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Goedhuis, March 2009
Bricco Boschis is the Cavallotto's flagship Barolo which is always an impressive wine. Ripe in dark and flavours, the 2005 displays an elegant, velvety palate of concentrated black cherry flavours, brown sugar and blood orange. A refined finish leads to a savoury finish.
Wine Advocate, February 2011,
Cavallotto's 2005 Barolo Bricco Boschis is one of the stars of the vintage. It possesses gorgeousdepth and striking overall balance. Dark cherries, smoke, tobacco and new leather are some of the notes that flow from this beautifully crafted, extroverted Barolo. The 2005 is just beginning to develop additional complexity in its bouquet. This is one of the few cases where I preferred the 2005 to the 2006. Anticipated maturity: 2015-2030. Cavallotto has been on a tear of late. This year I tasted a number of exceptional wines from this small, family-run property. In particular, readers should keep an eye out for the estate's 2005s.Late flowering that year reduced the crop by nearly 50% and resulted in a set of huge, powerful wines that are atypical for the vintage and that should age exquisitely over the coming years.
If we could spend an entire day at one Piedmont estate, it would have to be Cavallotto. Perched onthe slopes of Castiglione Falletto, it overlooks the lush Barolo landscape and houses a botanicalgarden featuring rare species of plants and trees. Though the idyllic surroundings are reason enough to linger, the wines that they produce from their 23 hectares of organically grown vines (the first in the region to follow organic methods), are most definitely another.Alfio and Giuseppe Cavallotto rely on a ‘hands off ' approach using mostly large Botti which allowthe wines to breathe and develop naturally without additional oak extraction. The results areexquisite and their offerings make up some of the most elegant, complex Italian wines on our list.Tasting with Alfio on our last trip enhanced our enthusiasm for this wonderful estate even further- a feat that we did not think possible.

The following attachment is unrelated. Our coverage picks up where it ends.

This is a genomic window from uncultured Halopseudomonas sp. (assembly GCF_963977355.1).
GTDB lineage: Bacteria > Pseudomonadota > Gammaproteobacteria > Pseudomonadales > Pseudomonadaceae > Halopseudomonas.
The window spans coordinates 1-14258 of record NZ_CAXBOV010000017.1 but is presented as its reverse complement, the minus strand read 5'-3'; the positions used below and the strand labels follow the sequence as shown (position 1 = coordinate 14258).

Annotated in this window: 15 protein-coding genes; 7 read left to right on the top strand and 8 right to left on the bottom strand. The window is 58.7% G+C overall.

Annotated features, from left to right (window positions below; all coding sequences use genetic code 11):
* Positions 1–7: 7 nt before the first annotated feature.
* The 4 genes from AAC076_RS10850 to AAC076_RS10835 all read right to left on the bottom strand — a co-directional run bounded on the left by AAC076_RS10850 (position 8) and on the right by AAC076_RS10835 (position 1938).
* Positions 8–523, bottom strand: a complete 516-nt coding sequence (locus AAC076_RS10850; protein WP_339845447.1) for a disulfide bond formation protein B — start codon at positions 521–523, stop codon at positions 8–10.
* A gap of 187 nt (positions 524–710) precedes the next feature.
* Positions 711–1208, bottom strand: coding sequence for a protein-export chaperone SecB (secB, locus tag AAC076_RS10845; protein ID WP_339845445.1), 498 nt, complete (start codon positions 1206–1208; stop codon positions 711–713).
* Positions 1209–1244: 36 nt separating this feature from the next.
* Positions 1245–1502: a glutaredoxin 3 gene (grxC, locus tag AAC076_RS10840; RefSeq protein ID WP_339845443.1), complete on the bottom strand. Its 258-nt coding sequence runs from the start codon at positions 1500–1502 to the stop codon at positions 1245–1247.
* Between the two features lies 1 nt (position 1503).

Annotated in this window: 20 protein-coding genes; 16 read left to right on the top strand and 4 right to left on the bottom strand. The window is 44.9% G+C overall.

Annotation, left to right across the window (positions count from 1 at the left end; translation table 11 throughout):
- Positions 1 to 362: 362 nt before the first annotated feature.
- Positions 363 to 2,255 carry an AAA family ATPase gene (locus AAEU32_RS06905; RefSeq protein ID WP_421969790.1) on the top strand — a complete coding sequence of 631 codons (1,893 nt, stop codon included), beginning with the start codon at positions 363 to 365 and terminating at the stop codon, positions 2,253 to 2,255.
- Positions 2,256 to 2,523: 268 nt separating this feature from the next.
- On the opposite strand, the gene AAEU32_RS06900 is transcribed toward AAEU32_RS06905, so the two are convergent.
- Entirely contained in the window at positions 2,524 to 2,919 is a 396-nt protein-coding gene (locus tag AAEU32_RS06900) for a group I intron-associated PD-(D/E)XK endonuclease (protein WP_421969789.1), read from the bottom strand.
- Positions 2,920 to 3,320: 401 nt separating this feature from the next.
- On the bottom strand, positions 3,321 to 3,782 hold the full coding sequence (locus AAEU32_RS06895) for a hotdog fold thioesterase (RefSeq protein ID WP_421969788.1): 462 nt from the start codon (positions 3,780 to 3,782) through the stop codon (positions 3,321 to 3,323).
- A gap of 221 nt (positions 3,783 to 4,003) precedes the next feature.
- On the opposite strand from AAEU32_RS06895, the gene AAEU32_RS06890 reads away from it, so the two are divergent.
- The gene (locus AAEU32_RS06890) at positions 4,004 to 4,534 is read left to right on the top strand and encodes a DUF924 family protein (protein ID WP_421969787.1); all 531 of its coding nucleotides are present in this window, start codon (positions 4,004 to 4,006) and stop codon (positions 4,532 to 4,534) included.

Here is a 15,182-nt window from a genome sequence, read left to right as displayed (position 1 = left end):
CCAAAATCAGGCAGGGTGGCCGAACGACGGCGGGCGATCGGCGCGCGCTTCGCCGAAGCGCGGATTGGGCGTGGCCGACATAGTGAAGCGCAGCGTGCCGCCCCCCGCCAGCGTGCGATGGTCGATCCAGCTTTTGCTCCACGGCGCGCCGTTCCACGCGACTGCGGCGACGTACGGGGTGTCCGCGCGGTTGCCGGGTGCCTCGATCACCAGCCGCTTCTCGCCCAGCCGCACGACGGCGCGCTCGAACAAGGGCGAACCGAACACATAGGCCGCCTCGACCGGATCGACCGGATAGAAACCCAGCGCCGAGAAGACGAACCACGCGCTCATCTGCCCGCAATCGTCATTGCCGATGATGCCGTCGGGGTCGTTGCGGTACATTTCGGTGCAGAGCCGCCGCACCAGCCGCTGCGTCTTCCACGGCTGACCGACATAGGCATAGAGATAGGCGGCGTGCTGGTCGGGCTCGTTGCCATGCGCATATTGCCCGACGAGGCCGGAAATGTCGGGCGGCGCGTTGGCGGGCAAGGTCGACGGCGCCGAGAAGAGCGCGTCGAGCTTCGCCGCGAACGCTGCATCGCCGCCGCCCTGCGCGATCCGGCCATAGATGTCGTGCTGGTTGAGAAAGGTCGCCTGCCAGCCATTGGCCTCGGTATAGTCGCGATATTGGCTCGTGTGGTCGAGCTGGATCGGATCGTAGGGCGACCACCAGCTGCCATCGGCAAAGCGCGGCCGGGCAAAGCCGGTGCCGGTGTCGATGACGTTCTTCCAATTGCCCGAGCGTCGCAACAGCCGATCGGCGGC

With Brunello in Tuscany, Barolo is undoubtedly Italy's finest wine producing region. Located in Piedmont in the north west of Iataly Barolo is comprised of 5 major communes - Barolo, Monteforte d'Alba, La Morra, Castiglione Falletto and Serralunga d'Alba - though the latter three tend to represent the main styles of the region. The wines are compelling and polished - an exemplary expression of the Nebbiolo grape. DOCG law requires a minimum ageing of 2 years in cask or barrel yet can be longer depending on the producer. Barolos are generally released four or more years after the vintage.